20 September 2020: Ikebana Performance with Paul Grabowsky at Melbourne Recital Centre. 


Friday, 22 November 2019

Sunday, 27 October 2019

Ikebana Calendar

23 October 2019: RMIT Japanese Aesthetics.  http://bit.ly/JapaneseAesthetics

30 October 2019: Roku Gin Suntory Product Launch, Crown Hotel. Shoso will present an ikebana performance. 

30 October 2019: Ikebana Installation for Koko Japanese Restaurant, Crown Hotel. 

16 November 2019: Wa Melbourne Ikebana Festival Committee Meeting

18 November 2019: Sogetsu Victoria branch workshop 

19 & 20 September 2020: Wa Melbourne Ikebana Festival. https://waikebana.blogspot.com/

20 September 2020: Ikebana Performance with Paul Grabowsky at Melbourne Recital Centre


Wednesday, 9 October 2019

A New Japanese Aesthetics Course Starting Soon

23 October 2019: RMIT Japanese Aesthetics.  http://bit.ly/JapaneseAesthetics


Monday, 7 October 2019

Ikebana Performance with Paul Grabowsky

Booking will open soon. 


In the twentieth century, modernist art movements such as Cubism and Abstract Art moved from depicting the outside world as it is seen to a focus on the true reality of objects in the material world.

In Senno Kuden (1542), one of the early texts on ikebana (the art of Japanese flower arranging), Senno proposed that ikebana should be created based on the “omokage” of the floral and leaf materials in an arrangement. Omokage is not the image we see but is the conceptual essence of the materials. Just like some Cubist artists moved their focus from visual imitation to conceptual representation, ikebana artists move beyond the visual image of the flowers and through meditation, seek to grasp their essence.

Senno also thought that ikebana represents “onozukara naru sugata”, the essence of the universe. In the same way that Abstract Art can be seen to represent virtues such as order, purity, simplicity and spirituality, ikebana is searching for this essence of the universe, which I call Wa: Fluid Harmony in my performance.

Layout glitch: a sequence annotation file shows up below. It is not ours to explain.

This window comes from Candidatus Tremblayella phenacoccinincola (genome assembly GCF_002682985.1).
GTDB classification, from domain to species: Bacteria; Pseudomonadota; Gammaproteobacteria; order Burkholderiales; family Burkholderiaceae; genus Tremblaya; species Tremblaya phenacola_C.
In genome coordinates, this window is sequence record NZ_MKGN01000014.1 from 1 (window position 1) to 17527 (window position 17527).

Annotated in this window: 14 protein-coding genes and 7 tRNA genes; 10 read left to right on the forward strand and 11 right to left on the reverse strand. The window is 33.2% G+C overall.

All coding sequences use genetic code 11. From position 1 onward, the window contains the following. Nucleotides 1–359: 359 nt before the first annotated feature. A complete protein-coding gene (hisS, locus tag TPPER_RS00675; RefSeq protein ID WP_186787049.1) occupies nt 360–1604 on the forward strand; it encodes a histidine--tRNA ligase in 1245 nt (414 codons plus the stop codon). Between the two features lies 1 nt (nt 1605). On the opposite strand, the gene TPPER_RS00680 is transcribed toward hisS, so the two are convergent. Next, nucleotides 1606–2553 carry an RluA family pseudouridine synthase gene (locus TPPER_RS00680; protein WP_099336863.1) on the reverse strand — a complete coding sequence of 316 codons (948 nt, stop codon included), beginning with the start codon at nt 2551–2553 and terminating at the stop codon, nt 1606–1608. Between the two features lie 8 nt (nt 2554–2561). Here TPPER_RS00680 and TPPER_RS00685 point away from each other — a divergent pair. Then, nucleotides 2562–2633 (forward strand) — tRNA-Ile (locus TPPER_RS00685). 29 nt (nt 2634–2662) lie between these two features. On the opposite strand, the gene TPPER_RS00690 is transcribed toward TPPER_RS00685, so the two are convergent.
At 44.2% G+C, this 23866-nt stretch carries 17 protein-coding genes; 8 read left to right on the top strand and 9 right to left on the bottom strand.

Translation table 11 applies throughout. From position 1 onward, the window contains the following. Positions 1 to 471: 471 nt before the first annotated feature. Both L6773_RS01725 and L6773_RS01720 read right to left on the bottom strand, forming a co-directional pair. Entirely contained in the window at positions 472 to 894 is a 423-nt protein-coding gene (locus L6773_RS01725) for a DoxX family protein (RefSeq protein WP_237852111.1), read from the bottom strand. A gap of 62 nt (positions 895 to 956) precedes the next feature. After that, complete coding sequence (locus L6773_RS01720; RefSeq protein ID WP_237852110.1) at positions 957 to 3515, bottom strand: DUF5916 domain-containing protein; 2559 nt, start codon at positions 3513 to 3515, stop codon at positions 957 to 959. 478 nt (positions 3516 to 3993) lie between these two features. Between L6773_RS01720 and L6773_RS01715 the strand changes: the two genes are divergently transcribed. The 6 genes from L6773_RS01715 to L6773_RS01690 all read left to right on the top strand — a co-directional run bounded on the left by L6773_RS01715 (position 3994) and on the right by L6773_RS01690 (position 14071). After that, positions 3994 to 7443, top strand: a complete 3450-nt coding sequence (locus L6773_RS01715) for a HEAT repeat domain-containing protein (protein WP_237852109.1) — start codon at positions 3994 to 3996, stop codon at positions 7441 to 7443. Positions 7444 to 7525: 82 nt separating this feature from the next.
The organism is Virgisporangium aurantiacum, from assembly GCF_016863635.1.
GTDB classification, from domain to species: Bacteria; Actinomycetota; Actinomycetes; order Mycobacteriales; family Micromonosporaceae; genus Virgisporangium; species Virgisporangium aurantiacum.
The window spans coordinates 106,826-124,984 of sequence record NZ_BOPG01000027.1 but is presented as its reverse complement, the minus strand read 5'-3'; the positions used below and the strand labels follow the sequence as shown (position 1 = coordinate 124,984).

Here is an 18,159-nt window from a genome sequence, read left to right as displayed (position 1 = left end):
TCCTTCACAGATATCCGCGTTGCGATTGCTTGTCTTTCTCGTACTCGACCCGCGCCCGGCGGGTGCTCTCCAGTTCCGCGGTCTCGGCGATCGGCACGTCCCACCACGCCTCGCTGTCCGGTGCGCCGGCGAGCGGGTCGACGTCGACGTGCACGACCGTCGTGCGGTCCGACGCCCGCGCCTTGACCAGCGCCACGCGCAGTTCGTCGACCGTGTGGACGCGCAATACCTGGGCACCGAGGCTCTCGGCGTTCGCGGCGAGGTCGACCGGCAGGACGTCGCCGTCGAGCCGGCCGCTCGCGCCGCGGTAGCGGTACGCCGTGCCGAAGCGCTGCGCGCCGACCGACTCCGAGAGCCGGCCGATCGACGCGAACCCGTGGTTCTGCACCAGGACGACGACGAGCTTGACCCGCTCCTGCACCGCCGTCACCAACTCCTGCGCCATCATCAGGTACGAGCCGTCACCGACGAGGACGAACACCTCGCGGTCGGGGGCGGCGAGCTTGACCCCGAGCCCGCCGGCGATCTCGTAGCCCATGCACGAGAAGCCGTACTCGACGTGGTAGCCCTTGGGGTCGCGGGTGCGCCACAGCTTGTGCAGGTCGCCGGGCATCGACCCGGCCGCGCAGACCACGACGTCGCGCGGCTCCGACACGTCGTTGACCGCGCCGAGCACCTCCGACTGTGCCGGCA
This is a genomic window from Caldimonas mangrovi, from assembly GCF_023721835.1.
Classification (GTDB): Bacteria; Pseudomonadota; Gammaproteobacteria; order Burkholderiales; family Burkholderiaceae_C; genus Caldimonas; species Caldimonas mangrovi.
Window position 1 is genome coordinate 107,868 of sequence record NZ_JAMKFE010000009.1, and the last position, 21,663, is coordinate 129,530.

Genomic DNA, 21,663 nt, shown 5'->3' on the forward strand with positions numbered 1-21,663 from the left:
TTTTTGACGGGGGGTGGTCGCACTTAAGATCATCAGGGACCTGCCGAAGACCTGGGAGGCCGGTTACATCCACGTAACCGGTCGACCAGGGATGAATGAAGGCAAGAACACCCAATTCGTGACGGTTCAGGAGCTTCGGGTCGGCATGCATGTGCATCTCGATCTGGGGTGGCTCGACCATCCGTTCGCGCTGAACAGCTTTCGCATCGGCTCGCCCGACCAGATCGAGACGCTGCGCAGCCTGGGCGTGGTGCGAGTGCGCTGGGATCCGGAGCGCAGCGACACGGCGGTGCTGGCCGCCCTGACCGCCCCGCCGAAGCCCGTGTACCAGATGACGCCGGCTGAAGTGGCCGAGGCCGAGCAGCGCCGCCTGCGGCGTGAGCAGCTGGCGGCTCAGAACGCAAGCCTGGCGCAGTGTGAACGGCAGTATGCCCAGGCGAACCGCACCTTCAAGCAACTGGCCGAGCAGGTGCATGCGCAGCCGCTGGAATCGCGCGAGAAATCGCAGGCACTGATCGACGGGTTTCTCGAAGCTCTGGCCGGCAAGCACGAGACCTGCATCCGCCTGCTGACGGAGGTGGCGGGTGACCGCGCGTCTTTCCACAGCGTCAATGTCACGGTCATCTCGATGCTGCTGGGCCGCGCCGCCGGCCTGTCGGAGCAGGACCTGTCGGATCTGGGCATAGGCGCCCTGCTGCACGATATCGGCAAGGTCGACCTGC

Ikebana Performance

Inspired by Abstract Expressionism, artists like Georges Mathieu and Kazuo Shiraga used performance to show that the act of creating an artwork can be equally important as the final product.

In an Ikebana performance, the focus is on the process of creation as much as the end result. The artist has an image of the final destination, but there is no fixed plan. The artist, the material, the musicians and the music form a symbiotic relationship that is constantly transforming the whole composition of the work. Marcel Duchamp and Lewis Carroll were fascinated with these kinds of transformations that share an aspect of chess. 

The emerging work is a dynamic matrix, an unpredictable arrangement of symmetry and asymmetry that incorporates the influence of the music into its design and execution.

Shoso Shimbo, PhD 

Paul Grabowsky

Wednesday, 25 September 2019

Sunday, 15 September 2019

Ikebana Calendar

Ikebana Calendar Melbourne

29 September 2019: Ikebana Workshop at Kazari

30 September 2019: Deadline for submitting essay for International Journal of Ikebana Studies. Would you like to get your ikebana essay published?

23 October 2019: RMIT Japanese Aesthetics. http://bit.ly/JapaneseAesthetics

19 & 20 September 2020: Wa Melbourne Ikebana Festival. https://waikebana.blogspot.com/

20 September 2020: Ikebana Performance with Paul Grabowsky at Melbourne Recital Centre


Wednesday, 11 September 2019

Sunday, 8 September 2019

Shoso's Speech at the Opening of Wa 2019